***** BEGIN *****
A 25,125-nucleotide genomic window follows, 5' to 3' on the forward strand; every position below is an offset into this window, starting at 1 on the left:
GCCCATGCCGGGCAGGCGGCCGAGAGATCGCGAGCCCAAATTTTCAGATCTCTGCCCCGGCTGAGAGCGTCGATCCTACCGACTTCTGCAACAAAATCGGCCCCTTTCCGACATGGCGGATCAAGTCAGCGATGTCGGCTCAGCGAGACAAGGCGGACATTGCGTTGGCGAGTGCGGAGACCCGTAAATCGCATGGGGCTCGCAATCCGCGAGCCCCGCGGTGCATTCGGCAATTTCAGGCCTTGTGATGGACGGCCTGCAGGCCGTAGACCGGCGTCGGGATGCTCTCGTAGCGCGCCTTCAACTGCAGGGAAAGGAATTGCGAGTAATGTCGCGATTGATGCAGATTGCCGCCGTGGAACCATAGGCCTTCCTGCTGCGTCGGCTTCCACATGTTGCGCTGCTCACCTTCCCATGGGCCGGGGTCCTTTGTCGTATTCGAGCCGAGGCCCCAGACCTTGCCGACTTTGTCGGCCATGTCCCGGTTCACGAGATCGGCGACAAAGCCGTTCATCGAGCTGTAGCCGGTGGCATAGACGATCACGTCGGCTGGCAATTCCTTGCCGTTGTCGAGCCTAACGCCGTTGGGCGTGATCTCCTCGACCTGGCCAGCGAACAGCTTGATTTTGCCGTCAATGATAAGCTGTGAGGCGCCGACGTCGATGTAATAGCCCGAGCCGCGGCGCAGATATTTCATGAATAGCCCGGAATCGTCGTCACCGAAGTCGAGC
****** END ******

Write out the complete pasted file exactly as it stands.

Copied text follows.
A 25,125-nucleotide genomic window follows, 5' to 3' on the forward strand; every position below is an offset into this window, starting at 1 on the left:
GCCCATGCCGGGCAGGCGGCCGAGAGATCGCGAGCCCAAATTTTCAGATCTCTGCCCCGGCTGAGAGCGTCGATCCTACCGACTTCTGCAACAAAATCGGCCCCTTTCCGACATGGCGGATCAAGTCAGCGATGTCGGCTCAGCGAGACAAGGCGGACATTGCGTTGGCGAGTGCGGAGACCCGTAAATCGCATGGGGCTCGCAATCCGCGAGCCCCGCGGTGCATTCGGCAATTTCAGGCCTTGTGATGGACGGCCTGCAGGCCGTAGACCGGCGTCGGGATGCTCTCGTAGCGCGCCTTCAACTGCAGGGAAAGGAATTGCGAGTAATGTCGCGATTGATGCAGATTGCCGCCGTGGAACCATAGGCCTTCCTGCTGCGTCGGCTTCCACATGTTGCGCTGCTCACCTTCCCATGGGCCGGGGTCCTTTGTCGTATTCGAGCCGAGGCCCCAGACCTTGCCGACTTTGTCGGCCATGTCCCGGTTCACGAGATCGGCGACAAAGCCGTTCATCGAGCTGTAGCCGGTGGCATAGACGATCACGTCGGCTGGCAATTCCTTGCCGTTGTCGAGCCTAACGCCGTTGGGCGTGATCTCCTCGACCTGGCCAGCGAACAGCTTGATTTTGCCGTCAATGATAAGCTGTGAGGCGCCGACGTCGATGTAATAGCCCGAGCCGCGGCGCAGATATTTCATGAATAGCCCGGAATCGTCGTCACCGAAGTCGAGC